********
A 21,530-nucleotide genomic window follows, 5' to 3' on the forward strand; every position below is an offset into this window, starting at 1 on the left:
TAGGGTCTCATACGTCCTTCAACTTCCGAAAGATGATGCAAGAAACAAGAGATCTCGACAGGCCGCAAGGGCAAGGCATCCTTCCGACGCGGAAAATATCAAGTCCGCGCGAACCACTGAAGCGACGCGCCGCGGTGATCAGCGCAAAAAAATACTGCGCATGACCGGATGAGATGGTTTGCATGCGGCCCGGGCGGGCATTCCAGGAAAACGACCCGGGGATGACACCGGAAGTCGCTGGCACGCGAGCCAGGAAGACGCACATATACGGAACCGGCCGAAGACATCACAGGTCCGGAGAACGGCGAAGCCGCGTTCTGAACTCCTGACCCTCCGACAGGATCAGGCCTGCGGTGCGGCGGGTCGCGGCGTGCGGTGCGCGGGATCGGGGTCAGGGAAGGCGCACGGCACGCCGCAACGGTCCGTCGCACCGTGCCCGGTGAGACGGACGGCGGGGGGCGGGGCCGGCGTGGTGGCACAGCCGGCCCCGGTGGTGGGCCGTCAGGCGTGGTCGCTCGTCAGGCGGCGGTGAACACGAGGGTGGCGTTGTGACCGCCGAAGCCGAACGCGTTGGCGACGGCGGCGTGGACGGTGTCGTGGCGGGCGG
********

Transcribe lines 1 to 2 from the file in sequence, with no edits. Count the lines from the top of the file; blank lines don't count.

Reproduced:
A 21,530-nucleotide genomic window follows, 5' to 3' on the forward strand; every position below is an offset into this window, starting at 1 on the left:
TAGGGTCTCATACGTCCTTCAACTTCCGAAAGATGATGCAAGAAACAAGAGATCTCGACAGGCCGCAAGGGCAAGGCATCCTTCCGACGCGGAAAATATCAAGTCCGCGCGAACCACTGAAGCGACGCGCCGCGGTGATCAGCGCAAAAAAATACTGCGCATGACCGGATGAGATGGTTTGCATGCGGCCCGGGCGGGCATTCCAGGAAAACGACCCGGGGATGACACCGGAAGTCGCTGGCACGCGAGCCAGGAAGACGCACATATACGGAACCGGCCGAAGACATCACAGGTCCGGAGAACGGCGAAGCCGCGTTCTGAACTCCTGACCCTCCGACAGGATCAGGCCTGCGGTGCGGCGGGTCGCGGCGTGCGGTGCGCGGGATCGGGGTCAGGGAAGGCGCACGGCACGCCGCAACGGTCCGTCGCACCGTGCCCGGTGAGACGGACGGCGGGGGGCGGGGCCGGCGTGGTGGCACAGCCGGCCCCGGTGGTGGGCCGTCAGGCGTGGTCGCTCGTCAGGCGGCGGTGAACACGAGGGTGGCGTTGTGACCGCCGAAGCCGAACGCGTTGGCGACGGCGGCGTGGACGGTGTCGTGGCGGGCGG